Guanyin in China: Her Sacred Mountain

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Guanyin Altar at Yangzhi Monastery on Putuoshan Island

Putuoshan Island off the coast of Shanghai is one of the four sacred Buddhist mountains in China.  Each mountain is dedicated to a particular Bodhisattva and Putuoshan is dedicated to Guanyin, the goddess of compassion.

Last month I visited the many temples dedicated to her at Putuoshan and spent a week studying with Dr. Chun-Fang Yu, Columbia University’s scholar on the Guanyin.  We studied the transformation of this deity from male into female over many centuries in Chinese history.  While in certain settings Guanyin is still depicted as male, at Putuoshan she is primarily considered female and tied to the Chinese folk legend of Miaoshan, a young woman who is transformed into Guanyin through her exceptional sacrifices.

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Guanyin Statue in reconstruction at Fayu Temple on Putuoshan Island

I’ll be sharing more of the story of Miaoshan later in this blog and also for the C.G. Jung Society in Denver on Oct 4.  Learn more about the talk at www.thefemalebuddha.com

Guanyin: Archetype of Liberation and Love:  Friday Oct 4, 7 p.m.,  First Divine Science Church,  14th Ave. and Williams St.,    $15 at the door, $10 for students and seniors

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2 thoughts on “Guanyin in China: Her Sacred Mountain

  1. Hi Deborah,
    Have you ever heard of the “many robes of Guan Yin”?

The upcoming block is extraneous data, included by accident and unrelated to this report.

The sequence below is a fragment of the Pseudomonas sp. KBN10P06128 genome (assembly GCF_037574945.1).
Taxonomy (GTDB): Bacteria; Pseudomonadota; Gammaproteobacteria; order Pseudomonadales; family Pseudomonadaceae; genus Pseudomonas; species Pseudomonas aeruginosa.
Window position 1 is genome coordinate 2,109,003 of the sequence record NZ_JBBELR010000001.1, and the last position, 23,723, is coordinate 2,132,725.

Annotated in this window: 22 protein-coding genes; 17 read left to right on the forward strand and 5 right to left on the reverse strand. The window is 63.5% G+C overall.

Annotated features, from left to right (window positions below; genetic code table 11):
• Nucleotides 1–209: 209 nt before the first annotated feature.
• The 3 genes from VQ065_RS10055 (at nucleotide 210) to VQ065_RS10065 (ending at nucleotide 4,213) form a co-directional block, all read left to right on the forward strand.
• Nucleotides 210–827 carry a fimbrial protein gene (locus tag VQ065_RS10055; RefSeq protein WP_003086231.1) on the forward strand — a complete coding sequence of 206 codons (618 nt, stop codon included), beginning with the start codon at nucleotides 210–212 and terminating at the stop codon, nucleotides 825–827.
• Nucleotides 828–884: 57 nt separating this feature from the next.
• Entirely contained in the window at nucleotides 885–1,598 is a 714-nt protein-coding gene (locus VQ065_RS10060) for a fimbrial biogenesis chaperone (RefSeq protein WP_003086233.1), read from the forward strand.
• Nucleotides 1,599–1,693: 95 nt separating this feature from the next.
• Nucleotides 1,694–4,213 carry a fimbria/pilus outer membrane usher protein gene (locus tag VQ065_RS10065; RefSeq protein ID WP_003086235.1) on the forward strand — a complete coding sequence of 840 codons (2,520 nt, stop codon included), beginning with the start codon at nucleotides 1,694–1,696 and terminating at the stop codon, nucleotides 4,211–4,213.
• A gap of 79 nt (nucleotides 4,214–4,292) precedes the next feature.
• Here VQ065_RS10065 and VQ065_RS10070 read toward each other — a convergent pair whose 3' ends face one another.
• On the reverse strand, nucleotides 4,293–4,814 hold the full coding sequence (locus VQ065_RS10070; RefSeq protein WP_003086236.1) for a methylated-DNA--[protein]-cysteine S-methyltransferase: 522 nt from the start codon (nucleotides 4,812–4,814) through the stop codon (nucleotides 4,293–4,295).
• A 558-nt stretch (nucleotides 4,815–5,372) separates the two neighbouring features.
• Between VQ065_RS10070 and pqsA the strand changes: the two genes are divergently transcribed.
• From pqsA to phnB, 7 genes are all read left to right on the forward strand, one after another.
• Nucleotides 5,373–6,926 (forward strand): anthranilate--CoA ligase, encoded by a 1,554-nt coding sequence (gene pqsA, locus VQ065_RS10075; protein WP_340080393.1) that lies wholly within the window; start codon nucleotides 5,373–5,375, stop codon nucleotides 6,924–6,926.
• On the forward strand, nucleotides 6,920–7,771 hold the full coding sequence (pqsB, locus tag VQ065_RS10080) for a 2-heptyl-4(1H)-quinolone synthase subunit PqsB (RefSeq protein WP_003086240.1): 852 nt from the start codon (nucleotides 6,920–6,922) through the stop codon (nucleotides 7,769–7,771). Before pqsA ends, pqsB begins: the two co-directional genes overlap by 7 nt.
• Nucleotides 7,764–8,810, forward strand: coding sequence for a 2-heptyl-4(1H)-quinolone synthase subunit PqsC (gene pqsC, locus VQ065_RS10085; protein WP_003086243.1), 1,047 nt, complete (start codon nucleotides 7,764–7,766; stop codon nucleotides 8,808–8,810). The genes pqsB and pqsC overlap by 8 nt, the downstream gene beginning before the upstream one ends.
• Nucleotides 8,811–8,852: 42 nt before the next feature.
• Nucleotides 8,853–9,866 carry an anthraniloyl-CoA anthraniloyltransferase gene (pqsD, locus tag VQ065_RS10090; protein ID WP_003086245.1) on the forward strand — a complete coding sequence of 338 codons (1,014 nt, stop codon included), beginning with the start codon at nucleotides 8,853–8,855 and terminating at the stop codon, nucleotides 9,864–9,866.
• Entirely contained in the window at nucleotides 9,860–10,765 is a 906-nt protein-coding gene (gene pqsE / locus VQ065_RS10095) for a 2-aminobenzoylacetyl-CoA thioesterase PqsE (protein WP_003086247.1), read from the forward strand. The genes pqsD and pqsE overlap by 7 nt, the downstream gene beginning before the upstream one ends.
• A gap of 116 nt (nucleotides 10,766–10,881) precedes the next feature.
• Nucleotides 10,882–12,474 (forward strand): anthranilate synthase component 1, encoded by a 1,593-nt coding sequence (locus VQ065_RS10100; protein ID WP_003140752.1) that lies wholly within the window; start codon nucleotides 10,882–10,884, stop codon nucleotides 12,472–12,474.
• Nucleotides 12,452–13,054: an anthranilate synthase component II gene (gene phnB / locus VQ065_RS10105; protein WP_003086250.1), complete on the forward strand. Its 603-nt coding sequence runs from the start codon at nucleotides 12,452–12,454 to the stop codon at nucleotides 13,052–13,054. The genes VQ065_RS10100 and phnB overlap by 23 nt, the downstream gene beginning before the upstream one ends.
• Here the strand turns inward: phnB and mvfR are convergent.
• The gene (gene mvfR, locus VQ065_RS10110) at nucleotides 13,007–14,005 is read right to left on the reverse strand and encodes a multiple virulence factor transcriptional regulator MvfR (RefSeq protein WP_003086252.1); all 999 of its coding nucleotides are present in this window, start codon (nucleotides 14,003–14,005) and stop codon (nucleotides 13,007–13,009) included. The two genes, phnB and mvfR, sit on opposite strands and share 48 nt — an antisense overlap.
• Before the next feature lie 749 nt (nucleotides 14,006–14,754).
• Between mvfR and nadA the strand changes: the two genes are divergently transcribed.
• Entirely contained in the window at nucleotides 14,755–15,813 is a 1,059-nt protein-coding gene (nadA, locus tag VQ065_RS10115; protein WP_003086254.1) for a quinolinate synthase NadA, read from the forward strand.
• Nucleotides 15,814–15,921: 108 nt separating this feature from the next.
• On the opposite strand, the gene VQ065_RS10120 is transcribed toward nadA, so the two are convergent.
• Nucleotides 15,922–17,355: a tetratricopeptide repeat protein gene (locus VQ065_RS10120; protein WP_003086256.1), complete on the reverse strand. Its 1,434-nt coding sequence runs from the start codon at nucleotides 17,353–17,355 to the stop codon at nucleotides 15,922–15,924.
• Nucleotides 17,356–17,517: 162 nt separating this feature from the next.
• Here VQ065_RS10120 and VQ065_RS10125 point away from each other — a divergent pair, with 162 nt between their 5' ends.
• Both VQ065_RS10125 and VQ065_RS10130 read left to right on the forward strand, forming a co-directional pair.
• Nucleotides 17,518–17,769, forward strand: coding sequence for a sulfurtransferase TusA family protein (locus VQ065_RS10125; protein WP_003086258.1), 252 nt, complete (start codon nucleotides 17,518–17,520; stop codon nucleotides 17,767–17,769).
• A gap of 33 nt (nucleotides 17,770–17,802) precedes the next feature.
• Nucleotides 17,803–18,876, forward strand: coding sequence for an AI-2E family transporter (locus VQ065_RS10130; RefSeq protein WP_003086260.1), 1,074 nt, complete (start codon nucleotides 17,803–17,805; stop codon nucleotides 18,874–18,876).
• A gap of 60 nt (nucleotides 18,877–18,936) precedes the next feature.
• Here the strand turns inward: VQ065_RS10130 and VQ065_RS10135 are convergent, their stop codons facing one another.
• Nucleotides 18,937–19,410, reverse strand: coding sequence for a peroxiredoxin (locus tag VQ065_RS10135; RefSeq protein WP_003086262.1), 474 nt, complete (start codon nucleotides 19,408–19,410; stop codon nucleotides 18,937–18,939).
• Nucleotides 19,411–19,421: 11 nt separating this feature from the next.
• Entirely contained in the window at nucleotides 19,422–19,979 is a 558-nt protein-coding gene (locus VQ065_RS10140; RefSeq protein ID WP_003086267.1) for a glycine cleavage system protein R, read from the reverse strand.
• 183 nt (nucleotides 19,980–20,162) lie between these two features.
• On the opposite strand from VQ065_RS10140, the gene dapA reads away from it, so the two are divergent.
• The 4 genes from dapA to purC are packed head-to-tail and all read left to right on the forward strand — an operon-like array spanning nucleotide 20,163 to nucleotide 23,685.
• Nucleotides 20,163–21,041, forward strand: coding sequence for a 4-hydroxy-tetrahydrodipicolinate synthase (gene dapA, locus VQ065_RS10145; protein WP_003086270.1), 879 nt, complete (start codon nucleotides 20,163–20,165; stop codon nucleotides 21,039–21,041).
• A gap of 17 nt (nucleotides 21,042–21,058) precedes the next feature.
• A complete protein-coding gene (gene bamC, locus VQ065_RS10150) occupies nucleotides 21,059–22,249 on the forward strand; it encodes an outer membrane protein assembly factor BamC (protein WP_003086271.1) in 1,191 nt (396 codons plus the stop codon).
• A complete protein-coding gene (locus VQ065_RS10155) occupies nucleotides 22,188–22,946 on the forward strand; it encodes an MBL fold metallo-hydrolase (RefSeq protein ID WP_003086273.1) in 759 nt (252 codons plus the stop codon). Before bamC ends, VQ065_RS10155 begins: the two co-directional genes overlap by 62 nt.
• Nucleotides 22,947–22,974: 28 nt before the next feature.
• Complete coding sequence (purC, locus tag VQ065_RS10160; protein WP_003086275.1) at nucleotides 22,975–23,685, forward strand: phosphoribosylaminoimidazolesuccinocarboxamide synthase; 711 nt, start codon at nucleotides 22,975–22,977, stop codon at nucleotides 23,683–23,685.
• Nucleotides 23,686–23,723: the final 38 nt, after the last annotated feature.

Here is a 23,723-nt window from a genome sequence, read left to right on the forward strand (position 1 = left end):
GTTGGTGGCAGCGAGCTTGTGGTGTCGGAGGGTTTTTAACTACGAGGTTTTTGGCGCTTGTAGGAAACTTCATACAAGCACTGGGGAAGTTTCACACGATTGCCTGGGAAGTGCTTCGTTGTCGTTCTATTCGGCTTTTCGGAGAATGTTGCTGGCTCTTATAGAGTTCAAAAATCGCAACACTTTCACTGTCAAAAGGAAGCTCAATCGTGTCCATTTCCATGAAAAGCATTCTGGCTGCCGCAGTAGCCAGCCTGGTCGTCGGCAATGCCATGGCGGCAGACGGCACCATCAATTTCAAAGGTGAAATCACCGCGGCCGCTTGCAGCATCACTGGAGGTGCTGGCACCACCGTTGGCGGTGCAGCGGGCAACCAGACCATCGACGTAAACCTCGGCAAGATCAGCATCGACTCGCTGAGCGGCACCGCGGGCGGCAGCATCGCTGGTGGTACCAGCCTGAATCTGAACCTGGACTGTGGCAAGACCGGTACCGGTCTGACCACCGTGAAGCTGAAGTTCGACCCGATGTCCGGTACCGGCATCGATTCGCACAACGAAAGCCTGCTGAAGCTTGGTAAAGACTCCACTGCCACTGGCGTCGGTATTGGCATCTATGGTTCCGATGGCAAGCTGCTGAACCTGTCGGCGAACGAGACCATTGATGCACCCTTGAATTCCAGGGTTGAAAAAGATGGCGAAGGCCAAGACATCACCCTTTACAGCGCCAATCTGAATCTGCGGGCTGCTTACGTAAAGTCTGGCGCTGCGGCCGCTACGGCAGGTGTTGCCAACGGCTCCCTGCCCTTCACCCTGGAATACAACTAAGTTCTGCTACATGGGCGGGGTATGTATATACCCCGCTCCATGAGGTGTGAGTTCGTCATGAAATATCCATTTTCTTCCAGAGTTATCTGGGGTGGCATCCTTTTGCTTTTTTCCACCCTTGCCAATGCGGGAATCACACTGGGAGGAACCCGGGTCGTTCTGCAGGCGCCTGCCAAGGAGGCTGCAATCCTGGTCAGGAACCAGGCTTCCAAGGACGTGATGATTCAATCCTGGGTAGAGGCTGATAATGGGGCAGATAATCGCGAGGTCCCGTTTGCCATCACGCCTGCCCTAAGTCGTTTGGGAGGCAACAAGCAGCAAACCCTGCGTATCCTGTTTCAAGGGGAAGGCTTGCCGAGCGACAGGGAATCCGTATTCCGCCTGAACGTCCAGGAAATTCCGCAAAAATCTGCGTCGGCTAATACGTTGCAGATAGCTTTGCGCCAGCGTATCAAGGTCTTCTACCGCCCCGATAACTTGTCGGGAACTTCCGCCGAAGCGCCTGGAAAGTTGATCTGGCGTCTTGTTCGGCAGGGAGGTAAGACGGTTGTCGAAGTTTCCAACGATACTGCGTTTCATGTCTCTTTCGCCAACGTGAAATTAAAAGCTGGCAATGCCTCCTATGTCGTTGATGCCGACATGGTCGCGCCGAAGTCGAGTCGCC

Many Chinese folks in Indonesia believe that there are more than one Guan Yin. They differentiate them based on their robes. The most popular one is the White robed Guan Yin. There are also Golden robed Guan Yin, Dark robed Guany Yin, Green robe Guan Yin, etc.
    I did not quite understand. I did ask questions but those elderly folks would just frown at me.
    As a Theravada Buddhist, I only known one Guan Yin, or Avalokitesvara. (I believe She is the one in portrayed in White Robe in most Chinese Temples)
    I wonder if the other “Guan Yins” are Avalokitesvara… or are they other deities with similar appearance?

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  2. Hi Hari,
    I have not heard of the many robes of her but I have heard quite a bit about the white robed Guanyin.
    You’ve got me curious though and will look into it.
    Thanks always for your conversation,
    Deborah

    Like

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